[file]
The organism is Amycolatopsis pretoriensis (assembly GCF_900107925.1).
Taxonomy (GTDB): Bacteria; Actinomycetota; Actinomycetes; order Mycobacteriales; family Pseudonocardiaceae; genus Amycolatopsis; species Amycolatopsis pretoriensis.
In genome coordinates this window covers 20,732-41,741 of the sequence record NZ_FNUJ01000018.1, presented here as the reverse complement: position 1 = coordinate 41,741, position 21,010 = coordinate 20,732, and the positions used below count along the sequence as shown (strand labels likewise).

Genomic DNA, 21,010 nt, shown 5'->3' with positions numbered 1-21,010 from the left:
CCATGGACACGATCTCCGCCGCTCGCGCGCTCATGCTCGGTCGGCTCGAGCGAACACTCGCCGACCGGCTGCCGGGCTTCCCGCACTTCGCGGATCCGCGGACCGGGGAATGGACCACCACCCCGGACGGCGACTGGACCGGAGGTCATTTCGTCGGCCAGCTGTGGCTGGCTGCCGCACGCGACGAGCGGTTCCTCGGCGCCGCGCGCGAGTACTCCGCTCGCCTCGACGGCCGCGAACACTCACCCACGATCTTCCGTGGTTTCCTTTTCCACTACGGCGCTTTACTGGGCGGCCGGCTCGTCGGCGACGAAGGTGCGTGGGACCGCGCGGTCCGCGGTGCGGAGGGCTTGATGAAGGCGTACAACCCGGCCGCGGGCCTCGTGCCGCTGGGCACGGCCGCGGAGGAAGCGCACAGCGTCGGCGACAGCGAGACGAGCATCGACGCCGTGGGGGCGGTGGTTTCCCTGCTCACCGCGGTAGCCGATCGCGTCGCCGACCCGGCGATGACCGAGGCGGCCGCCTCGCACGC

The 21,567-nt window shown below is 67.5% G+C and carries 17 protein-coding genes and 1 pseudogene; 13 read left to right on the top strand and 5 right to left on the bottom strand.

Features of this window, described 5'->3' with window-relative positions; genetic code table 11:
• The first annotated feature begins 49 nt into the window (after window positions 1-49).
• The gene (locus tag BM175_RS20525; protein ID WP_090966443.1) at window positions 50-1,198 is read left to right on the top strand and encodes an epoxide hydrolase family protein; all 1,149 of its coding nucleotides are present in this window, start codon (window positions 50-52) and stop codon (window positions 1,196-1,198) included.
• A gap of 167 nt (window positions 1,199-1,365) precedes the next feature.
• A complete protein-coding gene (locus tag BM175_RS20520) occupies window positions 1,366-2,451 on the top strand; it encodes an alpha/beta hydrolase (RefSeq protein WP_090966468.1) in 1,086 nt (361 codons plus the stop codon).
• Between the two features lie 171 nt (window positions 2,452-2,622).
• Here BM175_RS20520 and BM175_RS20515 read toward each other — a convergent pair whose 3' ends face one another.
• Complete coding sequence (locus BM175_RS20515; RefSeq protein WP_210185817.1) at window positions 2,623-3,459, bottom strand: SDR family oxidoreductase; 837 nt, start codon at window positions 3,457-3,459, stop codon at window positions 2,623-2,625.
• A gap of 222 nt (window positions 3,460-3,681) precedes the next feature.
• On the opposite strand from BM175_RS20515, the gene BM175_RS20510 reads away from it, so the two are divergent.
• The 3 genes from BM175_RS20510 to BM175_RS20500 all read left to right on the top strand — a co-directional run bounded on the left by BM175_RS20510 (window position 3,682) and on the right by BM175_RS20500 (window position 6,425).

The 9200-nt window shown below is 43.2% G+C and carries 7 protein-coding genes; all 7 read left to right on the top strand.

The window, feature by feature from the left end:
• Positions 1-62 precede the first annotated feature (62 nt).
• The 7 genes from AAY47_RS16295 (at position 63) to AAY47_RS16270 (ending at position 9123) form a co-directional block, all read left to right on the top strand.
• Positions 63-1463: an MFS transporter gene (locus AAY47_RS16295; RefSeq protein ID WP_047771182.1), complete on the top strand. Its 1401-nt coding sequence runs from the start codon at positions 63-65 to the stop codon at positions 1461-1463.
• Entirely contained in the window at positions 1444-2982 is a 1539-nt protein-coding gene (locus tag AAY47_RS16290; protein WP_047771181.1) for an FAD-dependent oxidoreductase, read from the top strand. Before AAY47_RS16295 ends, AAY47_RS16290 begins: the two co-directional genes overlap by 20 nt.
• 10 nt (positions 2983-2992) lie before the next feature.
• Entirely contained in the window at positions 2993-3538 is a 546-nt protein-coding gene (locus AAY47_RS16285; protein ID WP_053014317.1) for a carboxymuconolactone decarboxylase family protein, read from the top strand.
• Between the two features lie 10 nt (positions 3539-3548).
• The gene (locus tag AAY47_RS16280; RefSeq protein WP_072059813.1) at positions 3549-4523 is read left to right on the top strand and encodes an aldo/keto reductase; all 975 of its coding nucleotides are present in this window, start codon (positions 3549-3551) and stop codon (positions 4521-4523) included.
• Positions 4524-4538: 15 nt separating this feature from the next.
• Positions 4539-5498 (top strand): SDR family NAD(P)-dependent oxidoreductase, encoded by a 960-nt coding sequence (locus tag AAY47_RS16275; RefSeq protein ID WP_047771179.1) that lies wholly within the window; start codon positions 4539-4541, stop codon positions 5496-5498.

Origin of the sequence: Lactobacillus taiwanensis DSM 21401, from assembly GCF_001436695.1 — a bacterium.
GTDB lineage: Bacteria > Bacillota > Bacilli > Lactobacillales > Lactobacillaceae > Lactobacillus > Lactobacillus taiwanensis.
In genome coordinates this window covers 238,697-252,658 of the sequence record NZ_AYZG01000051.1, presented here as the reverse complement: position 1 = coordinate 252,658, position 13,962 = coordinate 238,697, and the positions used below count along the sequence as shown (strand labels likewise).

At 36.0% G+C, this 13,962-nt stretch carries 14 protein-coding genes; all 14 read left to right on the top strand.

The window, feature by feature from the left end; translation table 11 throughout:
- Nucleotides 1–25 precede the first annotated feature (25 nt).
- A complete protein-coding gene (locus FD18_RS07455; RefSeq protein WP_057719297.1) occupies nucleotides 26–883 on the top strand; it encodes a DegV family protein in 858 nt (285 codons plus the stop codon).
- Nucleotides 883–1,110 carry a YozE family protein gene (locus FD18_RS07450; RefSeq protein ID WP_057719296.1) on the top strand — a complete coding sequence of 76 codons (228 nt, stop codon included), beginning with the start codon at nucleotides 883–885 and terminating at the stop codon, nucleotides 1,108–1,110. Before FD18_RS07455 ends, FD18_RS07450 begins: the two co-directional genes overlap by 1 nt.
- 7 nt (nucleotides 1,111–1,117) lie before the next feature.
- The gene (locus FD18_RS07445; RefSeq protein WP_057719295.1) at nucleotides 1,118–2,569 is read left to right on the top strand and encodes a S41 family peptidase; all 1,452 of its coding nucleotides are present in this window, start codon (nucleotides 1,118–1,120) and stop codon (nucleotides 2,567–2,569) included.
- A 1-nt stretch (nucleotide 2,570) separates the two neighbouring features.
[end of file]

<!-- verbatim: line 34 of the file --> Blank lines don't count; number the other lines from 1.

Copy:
The window, feature by feature from the left end; translation table 11 throughout: